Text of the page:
The output is the same because they are both doing the same thing. Pointers are exactly what they sound like: They point to objects. The '->' operator is called the 'follow-through' operator, and basically, it follows-through to what the pointer points to, and allows you to operate on it.
There are some cases where the only way to do something is with a pointer. If you can do it without a pointer though, you should avoid using pointers. If you have to use pointers, at least use smart pointer classes that make it hard for you to mess it up.
The problem with pointers is that while they are powerful, they are also way too easy to get wrong, which is why you should avoid them when you don't have to use them.
Like LB said, they can be very powerful, and allow for immense speed gains if you know what you are doing, but in cases that are not speed sensitive- avoid them.
But they can be a massive headache when you do use them.
If someone is mauled by a animal, that person learns to respect the animal. Get the idea? Pointers: learn, respect and embrace them, but don't avoid them for pointers are a critical fundamental concept of computers.
People have the tendency to say that pointers lead to "messy", "buggy" and "unsafe" code, but I find that people who suggest such things tend to be either incompetent or prefer to be as far away from the hardware as possible; usually the ones who believe type-casting is "ugly".
@Framework if you can remember exactly how to handle all pointers in a large program, then fine. The rest of us will have to remain with our smaller brains doing things the more abstracted way to make it harder to mess up.
In many cases avoiding pointers allows the compiler to better optimize code.
Oh, and casting isn't ugly, it's just a code smell.
"In many cases avoiding pointers allows the compiler to better optimize code."
Not true. References don't exist in assembly. If the compiler replaces the referent with an address, then sure, your code will be a little bit faster, but if the reference is implemented with a pointer, there's likely no gain in performance.
Note: I never used the word "reference" in that sentence.
The problem is that pointers can take any arbitrary value, making it hard for the compiler to guarantee it only taking certain values. With more abstracted approaches, it is very easy for the compiler to be sure that it can use an optimization.
The implementation doesn't matter when the compiler knows that it can only follow a certain interface and behavior. With just raw pointers it's much harder to tell, but when you get specific and use a mart pointer, reference wrapper, or std::function, it enables the compiler to optimize the code from a more abstract viewpoint where there are more restrictions that give the compiler more wiggle room. You can't honestly tell me that with optimizations enabled the compiler won't try to take advantage of the fact that you can't do something.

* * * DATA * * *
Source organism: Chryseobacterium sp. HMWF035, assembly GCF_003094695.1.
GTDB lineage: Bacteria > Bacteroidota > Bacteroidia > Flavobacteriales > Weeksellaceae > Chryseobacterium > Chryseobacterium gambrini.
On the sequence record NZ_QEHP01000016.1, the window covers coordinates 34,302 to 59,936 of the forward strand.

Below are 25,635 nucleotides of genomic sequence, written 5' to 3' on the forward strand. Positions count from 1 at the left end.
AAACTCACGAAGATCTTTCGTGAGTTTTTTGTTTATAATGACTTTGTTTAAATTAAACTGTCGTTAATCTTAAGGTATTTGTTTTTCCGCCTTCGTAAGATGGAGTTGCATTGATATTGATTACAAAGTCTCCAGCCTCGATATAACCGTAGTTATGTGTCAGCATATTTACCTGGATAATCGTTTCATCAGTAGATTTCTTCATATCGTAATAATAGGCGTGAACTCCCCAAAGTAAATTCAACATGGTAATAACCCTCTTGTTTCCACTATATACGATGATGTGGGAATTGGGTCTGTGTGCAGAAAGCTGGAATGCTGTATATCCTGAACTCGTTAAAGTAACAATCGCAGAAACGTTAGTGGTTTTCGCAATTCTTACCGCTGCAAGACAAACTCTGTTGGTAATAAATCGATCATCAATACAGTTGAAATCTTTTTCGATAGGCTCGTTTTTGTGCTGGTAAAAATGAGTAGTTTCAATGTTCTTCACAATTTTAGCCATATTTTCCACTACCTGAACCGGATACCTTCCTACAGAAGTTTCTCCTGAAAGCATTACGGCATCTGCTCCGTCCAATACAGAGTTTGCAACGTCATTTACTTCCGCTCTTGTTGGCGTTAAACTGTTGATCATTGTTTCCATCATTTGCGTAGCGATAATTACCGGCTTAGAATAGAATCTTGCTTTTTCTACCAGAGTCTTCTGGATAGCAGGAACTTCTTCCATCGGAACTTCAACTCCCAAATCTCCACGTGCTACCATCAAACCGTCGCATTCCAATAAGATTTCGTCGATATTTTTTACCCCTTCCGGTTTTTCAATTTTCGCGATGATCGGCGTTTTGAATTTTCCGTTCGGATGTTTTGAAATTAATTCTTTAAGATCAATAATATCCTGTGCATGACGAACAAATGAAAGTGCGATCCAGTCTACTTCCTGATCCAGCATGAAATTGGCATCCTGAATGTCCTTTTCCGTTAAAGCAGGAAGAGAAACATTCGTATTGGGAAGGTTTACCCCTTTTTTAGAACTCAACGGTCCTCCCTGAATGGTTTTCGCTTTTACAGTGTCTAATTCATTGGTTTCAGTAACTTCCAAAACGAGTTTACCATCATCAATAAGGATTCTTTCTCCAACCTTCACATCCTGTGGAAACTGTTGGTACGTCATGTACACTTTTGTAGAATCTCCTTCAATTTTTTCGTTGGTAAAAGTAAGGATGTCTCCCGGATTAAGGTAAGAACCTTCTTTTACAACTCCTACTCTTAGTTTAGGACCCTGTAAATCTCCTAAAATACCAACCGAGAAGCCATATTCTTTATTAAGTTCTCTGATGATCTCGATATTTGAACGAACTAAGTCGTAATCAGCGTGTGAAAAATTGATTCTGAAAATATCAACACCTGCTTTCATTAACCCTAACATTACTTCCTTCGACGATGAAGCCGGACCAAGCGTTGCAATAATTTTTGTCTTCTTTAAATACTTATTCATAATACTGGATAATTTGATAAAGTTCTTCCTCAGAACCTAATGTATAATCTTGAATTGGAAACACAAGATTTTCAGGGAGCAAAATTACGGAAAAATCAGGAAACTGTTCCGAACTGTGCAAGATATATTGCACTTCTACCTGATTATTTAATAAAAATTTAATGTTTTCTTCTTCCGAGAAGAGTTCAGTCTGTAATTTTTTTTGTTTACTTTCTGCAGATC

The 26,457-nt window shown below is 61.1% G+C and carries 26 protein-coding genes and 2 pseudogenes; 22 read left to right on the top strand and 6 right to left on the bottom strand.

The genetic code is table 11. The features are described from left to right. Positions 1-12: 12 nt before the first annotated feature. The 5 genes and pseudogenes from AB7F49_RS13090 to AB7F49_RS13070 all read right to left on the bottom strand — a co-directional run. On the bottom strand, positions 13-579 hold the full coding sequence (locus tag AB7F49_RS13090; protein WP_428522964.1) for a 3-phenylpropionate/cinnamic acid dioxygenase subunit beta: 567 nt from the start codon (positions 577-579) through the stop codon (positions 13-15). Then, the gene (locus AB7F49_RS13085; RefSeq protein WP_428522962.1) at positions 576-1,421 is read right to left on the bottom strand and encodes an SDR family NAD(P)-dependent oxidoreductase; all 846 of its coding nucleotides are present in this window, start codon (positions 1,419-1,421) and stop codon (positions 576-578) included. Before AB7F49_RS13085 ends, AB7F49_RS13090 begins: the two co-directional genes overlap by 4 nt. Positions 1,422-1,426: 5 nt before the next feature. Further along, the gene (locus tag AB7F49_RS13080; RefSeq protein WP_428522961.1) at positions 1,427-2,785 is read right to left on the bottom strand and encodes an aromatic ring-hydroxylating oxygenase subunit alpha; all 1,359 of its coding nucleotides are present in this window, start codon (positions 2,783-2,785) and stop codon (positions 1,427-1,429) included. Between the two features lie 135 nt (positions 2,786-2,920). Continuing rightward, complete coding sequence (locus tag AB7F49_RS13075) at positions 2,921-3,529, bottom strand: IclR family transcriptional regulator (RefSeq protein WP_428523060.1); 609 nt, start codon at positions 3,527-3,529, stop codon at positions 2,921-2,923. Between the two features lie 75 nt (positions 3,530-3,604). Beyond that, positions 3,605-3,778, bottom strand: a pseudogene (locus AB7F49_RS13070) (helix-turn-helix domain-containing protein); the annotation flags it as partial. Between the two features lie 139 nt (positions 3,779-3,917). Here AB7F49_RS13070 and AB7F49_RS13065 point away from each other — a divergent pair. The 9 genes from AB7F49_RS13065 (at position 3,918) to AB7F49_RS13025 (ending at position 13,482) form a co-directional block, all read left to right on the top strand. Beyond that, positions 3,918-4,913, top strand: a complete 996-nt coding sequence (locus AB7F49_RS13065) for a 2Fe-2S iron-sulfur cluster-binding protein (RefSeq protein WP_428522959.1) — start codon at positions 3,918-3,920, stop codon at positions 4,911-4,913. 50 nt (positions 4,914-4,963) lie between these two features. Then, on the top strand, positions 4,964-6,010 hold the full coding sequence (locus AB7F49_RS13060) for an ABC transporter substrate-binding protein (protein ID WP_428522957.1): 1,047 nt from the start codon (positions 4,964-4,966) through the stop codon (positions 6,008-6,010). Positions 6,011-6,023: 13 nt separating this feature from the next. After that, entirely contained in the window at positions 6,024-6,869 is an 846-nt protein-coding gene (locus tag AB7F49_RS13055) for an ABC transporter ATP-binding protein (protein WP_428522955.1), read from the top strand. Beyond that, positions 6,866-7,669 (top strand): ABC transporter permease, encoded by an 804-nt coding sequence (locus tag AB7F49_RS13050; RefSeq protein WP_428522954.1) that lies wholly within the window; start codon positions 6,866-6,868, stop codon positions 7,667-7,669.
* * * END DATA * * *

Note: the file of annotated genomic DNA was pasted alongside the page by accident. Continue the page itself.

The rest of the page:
The compiler can see everything a pointer does. If a compiler sees that a pointer only points to some address, the compiler can optimise the pointer by keeping the pointer in a register and maybe the address pointed to by the pointer. Also, if the compiler sees that a pointer changes address frequently, it can allocate a register for it and keep it there.
"You can't honestly tell me that with optimizations enabled the compiler won't try to take advantage of the fact that you can't do something."
The compiler can do the same with naked pointers. If the compiler sees that a pointer doesn't do X, it can optimise the pointer by performing optimisation Y. Besides, abstraction has intrinsic overheads that hinder performance; while not a significant performance hit, it's still matters in speed-essential environments such as hard real-time systems.
@Major Tom: copying a pointer does not have the same effect as copying a class, and you cannot compare the two. What I am referring to is that with pointers you have to continuously dereference the pointer to access the data it points to, and this operation takes time.
@Framework: The compiler cannot, especially with PIMPL. Maybe the linker can, but it's better to optimize sooner than later.
I am definitely willing to say I am wrong, but this is the way I see it: a raw pointer is like a class with get_health() and set_health() - the health could be manipulated in any way at any time from anywhere. However, if you instead change the interface by replacing get_health() with draw_to_screen() and set_health() with a damage&healing system, the compiler can more obviously tell that the health can only change in certain ways, not just arbitrarily.
At least, I always thought it was easier to defend yourself if you knew you would only have attacks coming from your front than if you had no idea where attacks might come from.